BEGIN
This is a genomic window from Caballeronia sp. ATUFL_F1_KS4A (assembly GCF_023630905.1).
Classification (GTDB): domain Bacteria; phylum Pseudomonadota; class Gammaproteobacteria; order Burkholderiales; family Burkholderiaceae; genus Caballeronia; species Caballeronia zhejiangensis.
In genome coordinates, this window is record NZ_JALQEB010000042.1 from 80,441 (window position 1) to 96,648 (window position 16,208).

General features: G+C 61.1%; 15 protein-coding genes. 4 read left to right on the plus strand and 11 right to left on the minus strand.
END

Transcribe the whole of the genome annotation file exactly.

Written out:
This is a genomic window from Caballeronia sp. ATUFL_F1_KS4A (assembly GCF_023630905.1).
Classification (GTDB): domain Bacteria; phylum Pseudomonadota; class Gammaproteobacteria; order Burkholderiales; family Burkholderiaceae; genus Caballeronia; species Caballeronia zhejiangensis.
In genome coordinates, this window is record NZ_JALQEB010000042.1 from 80,441 (window position 1) to 96,648 (window position 16,208).

General features: G+C 61.1%; 15 protein-coding genes. 4 read left to right on the plus strand and 11 right to left on the minus strand.